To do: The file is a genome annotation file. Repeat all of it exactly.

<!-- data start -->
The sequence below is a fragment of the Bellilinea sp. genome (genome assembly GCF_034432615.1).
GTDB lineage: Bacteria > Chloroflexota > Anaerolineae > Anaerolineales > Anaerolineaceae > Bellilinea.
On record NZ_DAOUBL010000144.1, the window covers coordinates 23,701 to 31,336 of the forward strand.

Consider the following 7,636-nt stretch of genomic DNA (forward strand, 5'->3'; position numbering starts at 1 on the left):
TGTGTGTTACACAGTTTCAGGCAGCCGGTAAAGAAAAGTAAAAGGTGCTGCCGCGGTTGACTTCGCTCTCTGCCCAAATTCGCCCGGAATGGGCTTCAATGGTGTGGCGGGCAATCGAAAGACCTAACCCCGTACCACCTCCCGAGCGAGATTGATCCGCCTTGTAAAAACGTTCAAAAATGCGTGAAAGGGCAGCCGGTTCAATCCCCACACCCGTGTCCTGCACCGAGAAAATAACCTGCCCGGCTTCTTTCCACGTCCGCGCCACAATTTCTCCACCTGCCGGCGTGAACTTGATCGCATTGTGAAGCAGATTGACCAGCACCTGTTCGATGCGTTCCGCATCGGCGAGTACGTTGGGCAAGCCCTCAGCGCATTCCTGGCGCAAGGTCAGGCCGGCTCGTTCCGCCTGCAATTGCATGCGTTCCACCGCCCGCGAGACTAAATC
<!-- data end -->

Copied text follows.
The sequence below is a fragment of the Bellilinea sp. genome (genome assembly GCF_034432615.1).
GTDB lineage: Bacteria > Chloroflexota > Anaerolineae > Anaerolineales > Anaerolineaceae > Bellilinea.
On record NZ_DAOUBL010000144.1, the window covers coordinates 23,701 to 31,336 of the forward strand.

Consider the following 7,636-nt stretch of genomic DNA (forward strand, 5'->3'; position numbering starts at 1 on the left):
TGTGTGTTACACAGTTTCAGGCAGCCGGTAAAGAAAAGTAAAAGGTGCTGCCGCGGTTGACTTCGCTCTCTGCCCAAATTCGCCCGGAATGGGCTTCAATGGTGTGGCGGGCAATCGAAAGACCTAACCCCGTACCACCTCCCGAGCGAGATTGATCCGCCTTGTAAAAACGTTCAAAAATGCGTGAAAGGGCAGCCGGTTCAATCCCCACACCCGTGTCCTGCACCGAGAAAATAACCTGCCCGGCTTCTTTCCACGTCCGCGCCACAATTTCTCCACCTGCCGGCGTGAACTTGATCGCATTGTGAAGCAGATTGACCAGCACCTGTTCGATGCGTTCCGCATCGGCGAGTACGTTGGGCAAGCCCTCAGCGCATTCCTGGCGCAAGGTCAGGCCGGCTCGTTCCGCCTGCAATTGCATGCGTTCCACCGCCCGCGAGACTAAATC